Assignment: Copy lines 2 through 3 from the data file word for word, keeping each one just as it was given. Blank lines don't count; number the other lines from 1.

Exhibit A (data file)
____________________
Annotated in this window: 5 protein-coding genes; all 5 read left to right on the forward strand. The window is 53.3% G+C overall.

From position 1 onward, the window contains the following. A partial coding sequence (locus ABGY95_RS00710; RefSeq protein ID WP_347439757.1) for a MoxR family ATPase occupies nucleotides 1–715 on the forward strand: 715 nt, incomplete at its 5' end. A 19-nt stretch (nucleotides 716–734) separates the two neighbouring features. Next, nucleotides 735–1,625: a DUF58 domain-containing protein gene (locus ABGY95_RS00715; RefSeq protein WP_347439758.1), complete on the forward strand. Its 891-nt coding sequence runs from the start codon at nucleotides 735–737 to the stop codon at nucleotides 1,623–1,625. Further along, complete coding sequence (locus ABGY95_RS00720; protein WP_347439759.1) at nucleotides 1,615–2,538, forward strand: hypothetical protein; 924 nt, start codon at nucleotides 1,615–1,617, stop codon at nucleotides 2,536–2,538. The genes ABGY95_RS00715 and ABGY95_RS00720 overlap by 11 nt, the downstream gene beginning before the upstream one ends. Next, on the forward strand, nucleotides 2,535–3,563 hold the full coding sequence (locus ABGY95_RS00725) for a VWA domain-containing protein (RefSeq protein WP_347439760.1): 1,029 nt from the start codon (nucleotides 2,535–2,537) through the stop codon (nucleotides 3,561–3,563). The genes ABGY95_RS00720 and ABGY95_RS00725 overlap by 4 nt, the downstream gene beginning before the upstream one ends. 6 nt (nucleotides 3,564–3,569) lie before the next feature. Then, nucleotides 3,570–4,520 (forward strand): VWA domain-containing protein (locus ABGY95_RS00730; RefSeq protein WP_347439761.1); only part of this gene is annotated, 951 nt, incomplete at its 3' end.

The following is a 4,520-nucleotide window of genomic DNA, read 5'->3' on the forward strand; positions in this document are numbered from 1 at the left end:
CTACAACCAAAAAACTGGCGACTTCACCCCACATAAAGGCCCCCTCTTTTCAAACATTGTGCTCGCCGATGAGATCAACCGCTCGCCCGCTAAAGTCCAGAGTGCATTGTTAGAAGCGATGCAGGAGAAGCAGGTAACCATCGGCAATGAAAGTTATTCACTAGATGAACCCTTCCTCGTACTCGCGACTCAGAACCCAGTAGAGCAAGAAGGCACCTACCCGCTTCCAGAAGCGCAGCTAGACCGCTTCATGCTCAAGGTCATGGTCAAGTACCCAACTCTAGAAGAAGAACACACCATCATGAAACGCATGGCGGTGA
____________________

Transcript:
From position 1 onward, the window contains the following. A partial coding sequence (locus ABGY95_RS00710; RefSeq protein ID WP_347439757.1) for a MoxR family ATPase occupies nucleotides 1–715 on the forward strand: 715 nt, incomplete at its 5' end. A 19-nt stretch (nucleotides 716–734) separates the two neighbouring features. Next, nucleotides 735–1,625: a DUF58 domain-containing protein gene (locus ABGY95_RS00715; RefSeq protein WP_347439758.1), complete on the forward strand. Its 891-nt coding sequence runs from the start codon at nucleotides 735–737 to the stop codon at nucleotides 1,623–1,625. Further along, complete coding sequence (locus ABGY95_RS00720; protein WP_347439759.1) at nucleotides 1,615–2,538, forward strand: hypothetical protein; 924 nt, start codon at nucleotides 1,615–1,617, stop codon at nucleotides 2,536–2,538. The genes ABGY95_RS00715 and ABGY95_RS00720 overlap by 11 nt, the downstream gene beginning before the upstream one ends. Next, on the forward strand, nucleotides 2,535–3,563 hold the full coding sequence (locus ABGY95_RS00725) for a VWA domain-containing protein (RefSeq protein WP_347439760.1): 1,029 nt from the start codon (nucleotides 2,535–2,537) through the stop codon (nucleotides 3,561–3,563). The genes ABGY95_RS00720 and ABGY95_RS00725 overlap by 4 nt, the downstream gene beginning before the upstream one ends. 6 nt (nucleotides 3,564–3,569) lie before the next feature. Then, nucleotides 3,570–4,520 (forward strand): VWA domain-containing protein (locus ABGY95_RS00730; RefSeq protein WP_347439761.1); only part of this gene is annotated, 951 nt, incomplete at its 3' end.

The following is a 4,520-nucleotide window of genomic DNA, read 5'->3' on the forward strand; positions in this document are numbered from 1 at the left end: